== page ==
Clin Surg | Volume 6, Issue 1 | Research Article | Open Access

Radiologic Results of Opening Wedge High Tibial Osteotomy with Granular Hydroxyapatite and BetaTricalcium Phosphate Bone Substitute

Choi ES*, Kim KJ, Ahn BH and Kim MB

Department of Orthopedic Surgery, ChungBuk National University Hospital, CheongJu, South Korea

*Correspondance to: Choi ES 

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Abstract

Background: Opening Wedge High Tibial Osteotomy (OWHTO) is a procedure used mainly for medial osteoarthritis of knee. As open angle gets larger, for mechanical support and facilitation of bony union, autogenous bone, allogenic bone or bone substitute is used. This study aims to analyze the radiographic results of application of granular hydroxyapatite and beta-tricalcium phosphate after OWHTO. Method: Patients who went through OWHTO surgery between 2015, February to 2019, November were selected. Pre, post-operatives impeller diagram were compared to assess for length and angle correction. Postoperative simple radiograph and computed tomography can were taken 1year after surgery to assess for gap filling, bony union and Hounsfield units score. Result: Mean correction angle was 13.29?; Mean gap length was 12.98 mm. Every cases how gap filling of more than zone 3. Ten cases which gained zone 3 gap filling gained mean angle correction of 16.14?, mean gap length of 6.97 mm. Eleven cases which gained zone 4 gap filling gained mean angle correction of 13.62?, mean gap length of 12.29 mm. Thirty-six cases which gained zone 5 gap filling gained angle correction of 12.53?, mean gap length of 11.89 mm. Every cases gained bony union and 1 case of superficial wound infection occurred. Conclusion: Gap filling occurred despite of large amount of correction angle and correction length. And radiographic osteo integrations were observed.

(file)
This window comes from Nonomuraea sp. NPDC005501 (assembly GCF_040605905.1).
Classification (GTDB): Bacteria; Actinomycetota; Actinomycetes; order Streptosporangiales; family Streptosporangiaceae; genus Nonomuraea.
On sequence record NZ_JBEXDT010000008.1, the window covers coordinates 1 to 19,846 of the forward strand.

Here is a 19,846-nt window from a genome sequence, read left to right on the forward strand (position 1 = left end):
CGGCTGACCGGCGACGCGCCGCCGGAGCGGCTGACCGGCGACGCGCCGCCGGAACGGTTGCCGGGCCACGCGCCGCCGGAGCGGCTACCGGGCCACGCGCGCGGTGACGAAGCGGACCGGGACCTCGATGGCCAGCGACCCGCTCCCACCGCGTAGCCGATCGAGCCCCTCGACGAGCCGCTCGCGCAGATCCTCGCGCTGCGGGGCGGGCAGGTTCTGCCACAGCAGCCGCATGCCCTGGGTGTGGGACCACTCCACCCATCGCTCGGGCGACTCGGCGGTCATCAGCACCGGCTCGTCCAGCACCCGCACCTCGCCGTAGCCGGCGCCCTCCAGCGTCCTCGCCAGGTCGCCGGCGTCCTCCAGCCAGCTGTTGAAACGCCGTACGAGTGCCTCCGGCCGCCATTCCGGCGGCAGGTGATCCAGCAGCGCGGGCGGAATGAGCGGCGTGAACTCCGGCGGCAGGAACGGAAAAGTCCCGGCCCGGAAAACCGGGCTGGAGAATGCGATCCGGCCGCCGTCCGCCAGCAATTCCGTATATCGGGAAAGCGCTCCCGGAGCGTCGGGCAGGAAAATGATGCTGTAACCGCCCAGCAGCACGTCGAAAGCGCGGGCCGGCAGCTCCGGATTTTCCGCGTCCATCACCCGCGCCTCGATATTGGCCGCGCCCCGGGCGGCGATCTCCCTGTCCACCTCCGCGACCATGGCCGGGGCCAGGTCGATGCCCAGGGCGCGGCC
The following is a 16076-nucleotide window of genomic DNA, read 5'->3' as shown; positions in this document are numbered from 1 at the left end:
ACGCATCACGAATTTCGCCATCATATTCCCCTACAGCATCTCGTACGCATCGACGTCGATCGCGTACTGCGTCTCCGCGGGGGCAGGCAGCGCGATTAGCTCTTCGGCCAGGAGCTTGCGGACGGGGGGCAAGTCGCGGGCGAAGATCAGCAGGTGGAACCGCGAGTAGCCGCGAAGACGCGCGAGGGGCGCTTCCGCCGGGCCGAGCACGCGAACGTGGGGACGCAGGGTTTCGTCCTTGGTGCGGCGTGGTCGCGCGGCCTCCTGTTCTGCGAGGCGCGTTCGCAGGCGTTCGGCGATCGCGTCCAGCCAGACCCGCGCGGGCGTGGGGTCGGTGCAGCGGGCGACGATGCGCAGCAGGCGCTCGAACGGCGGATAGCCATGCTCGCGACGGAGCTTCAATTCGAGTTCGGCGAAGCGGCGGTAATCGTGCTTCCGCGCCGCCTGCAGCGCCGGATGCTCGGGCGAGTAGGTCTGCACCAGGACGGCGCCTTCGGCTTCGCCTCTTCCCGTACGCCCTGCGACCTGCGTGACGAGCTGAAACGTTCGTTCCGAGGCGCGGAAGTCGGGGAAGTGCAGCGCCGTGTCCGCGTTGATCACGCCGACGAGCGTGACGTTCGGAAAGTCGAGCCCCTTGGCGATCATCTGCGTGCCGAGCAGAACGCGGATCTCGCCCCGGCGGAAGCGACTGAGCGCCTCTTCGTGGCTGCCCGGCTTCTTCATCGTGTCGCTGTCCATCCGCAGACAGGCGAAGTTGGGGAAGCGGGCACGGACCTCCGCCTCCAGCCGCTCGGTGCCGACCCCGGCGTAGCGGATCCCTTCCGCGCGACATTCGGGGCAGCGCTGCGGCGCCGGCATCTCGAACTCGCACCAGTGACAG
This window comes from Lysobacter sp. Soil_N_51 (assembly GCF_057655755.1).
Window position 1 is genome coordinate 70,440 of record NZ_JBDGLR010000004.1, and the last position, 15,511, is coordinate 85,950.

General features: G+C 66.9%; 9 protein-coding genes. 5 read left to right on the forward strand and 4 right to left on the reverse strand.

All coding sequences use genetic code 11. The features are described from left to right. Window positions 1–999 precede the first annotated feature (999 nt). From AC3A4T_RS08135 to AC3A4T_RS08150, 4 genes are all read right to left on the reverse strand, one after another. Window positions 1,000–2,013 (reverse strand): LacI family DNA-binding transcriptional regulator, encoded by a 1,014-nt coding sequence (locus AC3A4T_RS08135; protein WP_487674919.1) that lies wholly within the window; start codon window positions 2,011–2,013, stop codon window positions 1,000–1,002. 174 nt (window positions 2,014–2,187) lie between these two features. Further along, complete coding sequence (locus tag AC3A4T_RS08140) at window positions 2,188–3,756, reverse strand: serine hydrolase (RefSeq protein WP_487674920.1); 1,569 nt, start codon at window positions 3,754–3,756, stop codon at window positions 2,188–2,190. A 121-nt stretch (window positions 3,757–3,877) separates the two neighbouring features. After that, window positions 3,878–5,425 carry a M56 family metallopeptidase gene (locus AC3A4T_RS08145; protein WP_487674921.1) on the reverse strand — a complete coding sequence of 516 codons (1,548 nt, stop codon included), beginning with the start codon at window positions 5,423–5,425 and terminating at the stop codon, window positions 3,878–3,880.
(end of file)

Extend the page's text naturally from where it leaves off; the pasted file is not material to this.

Keywords:

Opening wedge high tibial osteotomy; Osteointegration; Bone substitute

Citation:

Choi ES, Kim KJ, Ahn BH, Kim MB. Radiologic Results of Opening Wedge High Tibial Osteotomy with Granular Hydroxyapatite and Beta-Tricalcium Phosphate Bone Substitute. Clin Surg. 2021; 6: 3209..

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